Task force members agreed to keep working on its ideas, and spokesman Jordan Watters said McGeachin “will continue to work with interested parties as she moves forward with the recommendations.” But with or without the task force’s input, school choice will surely be a topic during the 2022 legislative session.

Independent of the task force, Rep. Wendy Horman says she plans to pursue another bill to provide state-funded scholarships for students to attend nonpublic schools. Horman, R-Idaho Falls, believes the momentum for school choice is growing – as the pandemic and its uncertainties are leaving parents clamoring for options.

In theory, the task force enters this process at a tactical disadvantage. The task force isn’t a legislative interim committee – formed by lawmakers, made up of lawmakers and assigned to spend the offseason taking a deep dive into a topic. Lawmakers often act on ideas from their interim committees. But after spending three years on an interim committee studying Idaho’s byzantine school funding formula, Horman knows the interim committee process isn’t a guarantee of success.

“Not every interim (committee) leads to actual legislation,” she said with a chuckle.

Only one lawmaker served on the task force – Rep. Priscilla Giddings, R-White Bird, a lieutenant governor’s candidate who is McGeachin’s de facto running mate. And that poses an obstacle. “They don’t have a ready-made group of people to advocate for the task force,” Thayn said.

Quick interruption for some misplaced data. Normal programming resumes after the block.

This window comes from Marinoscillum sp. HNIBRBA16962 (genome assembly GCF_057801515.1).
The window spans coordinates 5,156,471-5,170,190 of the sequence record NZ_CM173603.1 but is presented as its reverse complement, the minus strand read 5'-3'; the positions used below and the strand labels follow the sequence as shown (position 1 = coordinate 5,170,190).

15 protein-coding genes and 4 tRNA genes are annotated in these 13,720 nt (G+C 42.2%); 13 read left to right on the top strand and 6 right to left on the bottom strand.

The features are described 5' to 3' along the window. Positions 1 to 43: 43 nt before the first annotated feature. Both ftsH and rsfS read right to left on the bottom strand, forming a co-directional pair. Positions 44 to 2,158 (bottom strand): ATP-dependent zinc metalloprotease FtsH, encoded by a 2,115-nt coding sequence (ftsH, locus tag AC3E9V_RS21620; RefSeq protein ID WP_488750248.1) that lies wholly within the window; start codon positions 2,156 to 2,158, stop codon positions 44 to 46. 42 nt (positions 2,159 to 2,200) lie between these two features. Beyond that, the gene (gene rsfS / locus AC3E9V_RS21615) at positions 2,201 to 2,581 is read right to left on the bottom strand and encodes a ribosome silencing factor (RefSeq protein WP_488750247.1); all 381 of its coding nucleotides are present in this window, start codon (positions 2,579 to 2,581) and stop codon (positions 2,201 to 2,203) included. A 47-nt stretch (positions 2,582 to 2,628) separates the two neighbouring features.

For much of the summer, the task force seemed to exist, to advance the viewpoints and elevate the political profile of its co-chairs. Last week’s policy discussion, general as it was, came at the end of a long and strange afternoon.

By the time the meeting staggered past the end of business hours, the Statehouse’s largest committee room was conspicuously barren. As the task force chewed over the school choice recommendation, the reporters outnumbered the constituents – which probably didn’t sit too well with McGeachin, hours after losing a lawsuit over task force documents she has withheld from the media.

The four-hour public comment period had its odd moments as well. Task force members did little to hide their opinions – treating like-minded speakers with deference, but quizzing two skeptical speakers about their ties to Black Lives Matter. And after Boise High School junior Shiva Rajbhandari scolded McGeachin for scheduling the public comment period during a school day, Spoon had evidently heard enough.

“I’m sorry you’ve been disappointed by the difficulty in providing testimony to this task force, given that we didn’t conveniently place it within your summer vacation,” he said. “Those of us on the task force have difficulty relating to that because we earn money for our families year-round, so that’s probably something that we didn’t realize.”

Perhaps this task force wasn’t terribly interested in listening to Idahoans.

But now the question is whether legislators are interested in listening to the task force.